Believe it or not, the Vikings, that is, the Norse, were very law-abiding. Norse law was customary, handed down orally from one generation to the next. Changes were discussed and the law was recited at a Thing or assembly. If there was no further dissent, it was accepted. The older members of a Thing were expected to remember and be able to recite the law, and, to help memorise the law, it was composed in alliterative formulae.
Literacy among the Vikings
Like the sagas, the laws weren’t written until after the Norse became Christian in the 10th and 11th centuries. In comparison, the Gaels of Ireland and Scotland became Christian and Gaelic laws were written as early as the 5th or 6th centuries. In Sweden, the conversion was later still because the pagan religion was strong support of kingship. Gamla Uppsala remained a place of sacrifice to Odin, Thor and Freyr until the 13th century. To put things into perspective, Richard I the Lionheart went on the First Crusade at the end of the 12th century.
The Vikings’ Althing
The law of the Vikings was based on the proceedings of the Thing, the assembly of freemen of an age to bear arms, who met to put the law into effect, pronounce judgements, and discuss all matters of interest to the community. In his description of early Germanic peoples about AD 100, Tacitus wrote that the assembly of freemen limited the power of Germanic kings and leaders. Without their support, leaders could make no important decisions.
The Thing or assembly was governed by established procedure and met at regular intervals during the year. Similar to the laws of other northern European peoples, Norse law focussed on paying compensation for wrongdoing–even for violence and murder–rather than punishing the person responsible for the crime. The support of an injured person’s family was what was important, not capital punishment. There was a sliding scale of compensation (mannboetr) depending on the seriousness of the crime and the rank of the wrongdoer.
Killing in Njal’s Saga
When a man killed another, he often admitted it freely, especially a revenge killing. In Njal’s Saga, Flosi and his men gave themselves up to Sigurd, Earl of Orkney who asked them what happened to his follower, Njal; Flosi responded, ‘Only this, that I cut off his head.’ Another of Earl Sigurd’s men was Thorstein whose sister was married to Flosi. His brother-in-law offered to give all he owned if the earl were to spare Flosi. The earl was angry but accepted Thorstein’s compensation and Flosi took the place of the man he killed in the earl’s retinue.
The Blood Eagle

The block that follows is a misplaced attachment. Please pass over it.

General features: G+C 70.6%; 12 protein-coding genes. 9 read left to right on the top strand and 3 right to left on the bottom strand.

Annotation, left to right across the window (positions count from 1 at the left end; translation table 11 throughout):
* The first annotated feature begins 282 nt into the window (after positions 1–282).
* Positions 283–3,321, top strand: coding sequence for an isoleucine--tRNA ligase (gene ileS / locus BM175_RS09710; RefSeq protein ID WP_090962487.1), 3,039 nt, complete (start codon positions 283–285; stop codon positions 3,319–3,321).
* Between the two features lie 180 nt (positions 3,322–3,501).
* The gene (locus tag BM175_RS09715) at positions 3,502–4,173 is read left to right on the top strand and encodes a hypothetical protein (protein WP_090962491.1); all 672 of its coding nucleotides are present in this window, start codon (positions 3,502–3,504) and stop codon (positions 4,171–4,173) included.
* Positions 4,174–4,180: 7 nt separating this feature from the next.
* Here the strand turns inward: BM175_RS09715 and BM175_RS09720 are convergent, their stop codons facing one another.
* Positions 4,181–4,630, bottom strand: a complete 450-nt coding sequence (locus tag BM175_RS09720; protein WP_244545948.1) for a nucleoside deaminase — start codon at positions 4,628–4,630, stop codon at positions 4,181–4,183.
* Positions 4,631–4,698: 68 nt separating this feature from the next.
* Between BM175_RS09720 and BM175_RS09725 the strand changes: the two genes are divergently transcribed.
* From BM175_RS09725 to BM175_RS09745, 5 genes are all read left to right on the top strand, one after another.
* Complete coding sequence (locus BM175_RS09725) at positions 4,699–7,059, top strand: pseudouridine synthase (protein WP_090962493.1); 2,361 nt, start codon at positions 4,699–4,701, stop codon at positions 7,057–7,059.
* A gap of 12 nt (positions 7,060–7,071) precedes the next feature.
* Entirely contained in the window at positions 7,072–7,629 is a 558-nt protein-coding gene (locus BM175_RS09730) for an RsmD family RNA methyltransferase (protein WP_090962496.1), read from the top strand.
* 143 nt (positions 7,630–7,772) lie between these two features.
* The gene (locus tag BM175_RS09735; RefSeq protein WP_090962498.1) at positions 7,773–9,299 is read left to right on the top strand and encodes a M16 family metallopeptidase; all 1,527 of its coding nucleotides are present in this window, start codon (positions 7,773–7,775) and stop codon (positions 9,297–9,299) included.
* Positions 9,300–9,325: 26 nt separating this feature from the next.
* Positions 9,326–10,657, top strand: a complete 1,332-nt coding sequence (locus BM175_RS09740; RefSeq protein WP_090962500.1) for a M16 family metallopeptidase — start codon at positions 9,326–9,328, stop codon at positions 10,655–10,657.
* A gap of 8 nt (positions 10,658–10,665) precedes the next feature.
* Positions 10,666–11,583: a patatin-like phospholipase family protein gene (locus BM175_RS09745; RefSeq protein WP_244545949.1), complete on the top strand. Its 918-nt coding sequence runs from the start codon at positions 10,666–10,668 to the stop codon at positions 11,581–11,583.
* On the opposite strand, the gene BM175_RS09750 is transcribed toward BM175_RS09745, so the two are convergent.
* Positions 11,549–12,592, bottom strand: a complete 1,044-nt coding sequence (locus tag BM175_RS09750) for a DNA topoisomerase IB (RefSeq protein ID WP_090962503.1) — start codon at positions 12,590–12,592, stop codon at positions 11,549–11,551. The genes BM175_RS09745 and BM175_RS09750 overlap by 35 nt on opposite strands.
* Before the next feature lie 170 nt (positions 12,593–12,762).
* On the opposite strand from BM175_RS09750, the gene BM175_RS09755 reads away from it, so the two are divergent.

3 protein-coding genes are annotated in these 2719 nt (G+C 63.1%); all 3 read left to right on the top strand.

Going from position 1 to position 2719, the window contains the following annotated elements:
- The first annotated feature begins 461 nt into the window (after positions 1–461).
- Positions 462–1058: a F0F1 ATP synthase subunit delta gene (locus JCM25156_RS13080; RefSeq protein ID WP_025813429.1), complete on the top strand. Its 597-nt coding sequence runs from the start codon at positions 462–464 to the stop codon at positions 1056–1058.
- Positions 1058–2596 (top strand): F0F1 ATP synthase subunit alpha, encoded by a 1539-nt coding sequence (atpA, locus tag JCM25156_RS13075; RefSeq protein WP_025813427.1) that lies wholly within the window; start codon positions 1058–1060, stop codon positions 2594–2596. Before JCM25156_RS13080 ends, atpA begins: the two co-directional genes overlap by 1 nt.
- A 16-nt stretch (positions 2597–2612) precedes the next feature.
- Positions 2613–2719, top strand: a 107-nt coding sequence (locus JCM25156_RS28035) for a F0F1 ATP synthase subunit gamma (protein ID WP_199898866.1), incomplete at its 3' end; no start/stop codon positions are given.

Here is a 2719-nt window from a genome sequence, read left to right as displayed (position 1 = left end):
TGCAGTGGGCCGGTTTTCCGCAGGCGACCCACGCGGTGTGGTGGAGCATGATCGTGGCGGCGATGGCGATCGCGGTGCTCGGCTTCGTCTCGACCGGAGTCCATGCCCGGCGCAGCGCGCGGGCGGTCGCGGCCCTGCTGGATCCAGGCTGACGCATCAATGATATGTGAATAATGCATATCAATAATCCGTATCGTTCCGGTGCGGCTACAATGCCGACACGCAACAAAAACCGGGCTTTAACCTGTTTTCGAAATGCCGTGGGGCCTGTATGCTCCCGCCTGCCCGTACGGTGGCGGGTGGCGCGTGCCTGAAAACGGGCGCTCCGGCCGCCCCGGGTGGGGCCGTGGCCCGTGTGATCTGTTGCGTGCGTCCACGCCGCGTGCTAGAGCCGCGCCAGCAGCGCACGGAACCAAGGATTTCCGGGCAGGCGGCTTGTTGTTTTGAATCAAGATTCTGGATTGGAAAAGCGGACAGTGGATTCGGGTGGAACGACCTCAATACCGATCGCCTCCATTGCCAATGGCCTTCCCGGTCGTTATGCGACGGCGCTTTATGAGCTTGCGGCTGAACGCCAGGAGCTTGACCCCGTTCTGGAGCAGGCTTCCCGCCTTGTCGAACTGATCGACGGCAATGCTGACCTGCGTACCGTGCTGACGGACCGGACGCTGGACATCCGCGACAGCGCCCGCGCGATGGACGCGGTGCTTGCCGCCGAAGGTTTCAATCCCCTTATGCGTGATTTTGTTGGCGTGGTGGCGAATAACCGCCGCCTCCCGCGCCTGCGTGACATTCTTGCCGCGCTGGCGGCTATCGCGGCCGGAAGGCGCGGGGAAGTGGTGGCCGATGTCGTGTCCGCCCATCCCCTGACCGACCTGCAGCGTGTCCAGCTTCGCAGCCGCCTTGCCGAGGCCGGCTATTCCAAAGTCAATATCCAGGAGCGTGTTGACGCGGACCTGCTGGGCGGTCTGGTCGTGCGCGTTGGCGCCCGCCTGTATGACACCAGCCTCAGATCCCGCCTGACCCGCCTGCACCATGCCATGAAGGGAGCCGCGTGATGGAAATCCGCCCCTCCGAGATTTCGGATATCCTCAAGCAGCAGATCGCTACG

Torf Einar, ruler of Orkney, was obliged to seek revenge for the father who did not love him. Hálfdan arrived in Orkney; everyone was afraid of him and some gave him allegiance. Torf-Einar himself fled to Caithness in Scotland.
Hálfdan conquered the islands and set himself up as king over them. Later in the year, however, Einar came back to fight him and though the [sea] battle was fierce Einar came out as the victor. Around evening time when it was growing dark Hálfdan jumped overboard, and Einar composed this verse to satirise him:
Our duty is to the dead,
our father: here the fight
grows fierce, while at Møre
what says the ale-swilling earl?
Nought of the sword-swing.
Einar, not Thorir, would avenge their father Ragnvald. Einar and his men lay all night without tjald (tents), and when it was dawn they searched the whole island and killed every man they could find. Then Einar said, ‘What is that I see upon the isle of Ronaldsay? Is it a man or a bird?’
Tjald was the tent or awning used on the ships at night.
They went to it and found it was Hálfdan Long Leg, and took him prisoner. Afterwards Earl Einar went up to Hálfdan, and cut a spread eagle upon his back, by striking his sword through his back into his belly, dividing his ribs from the backbone down to his loins, and tearing out his lungs through the slits in his back.
He dedicated the victim to Odin as a victory offering …
Happy I am, keen
heroes have spear-hacked,
bloodied the king’s boy:
brave the bold act
–but hard to hide
what a howling I’ve caused:
the corbie [crow] croaks
over carrion in Orkney.
Einar had a burial mound built for Hálfdan–he was buried as befitted a king’s son. When King Harald’s sons heard about his death, they were angry, and the king gathered an army and went to Orkney. When Einar heard the king had come he crossed to Caithness again.
The blood eagle was a ritual carried out by the son of a murdered man to avenge his death. Despite modern horror at such an act, it was lawful, that is, violence and murder were handled by recourse to law.
According to the Heimskringla:
Then messages went between the king and the jarl [Earl Einar]. It came about that a meeting was arranged; they met and the jarl gave himself up entirely to the king’s judgement. King Harald deemed that Einar the Jarl and all the Orkneys should pay him 60 gold marks. That seemed too much to the bonders; then did the jarl offer to pay all himself…The jarl paid all the fine to the king, and in the harvest [season] the king went back east.’(Monsen & Smith 1990: 64-5)
Bonders (aka boendr) were land-owning farmers. A chieftain brought boendi to the Thing, his legally recognised followers. Einar paid compensation to King Harald for the death of his son, and managed to die in his bed of old age.
Johannes Brønsted, The Vikings, 1971
Jesse L. Byock, Viking Age Iceland, 2001
John Lindow, Norse Mythology: A Guide to the Gods, Heroes, Rituals, and Beliefs, 2001
Robert Kellogg (Introduction) & editors, The Sagas of the Icelanders, 2000
Carolyne Larrington, trans., The Poetic Edda, 1996
Magnus Magnusson & Herman Pálsson, Njal’s Saga, 1971
Herman Pálsson & Paul Edwards, trans., Orkneyinga Saga, 1978
Snorre Sturlason, Erling Monsen, ed., A. H. Smith, trans., Heimskringla or The Lives of the Norse Kings, 1990
Images from Wikimedia Commons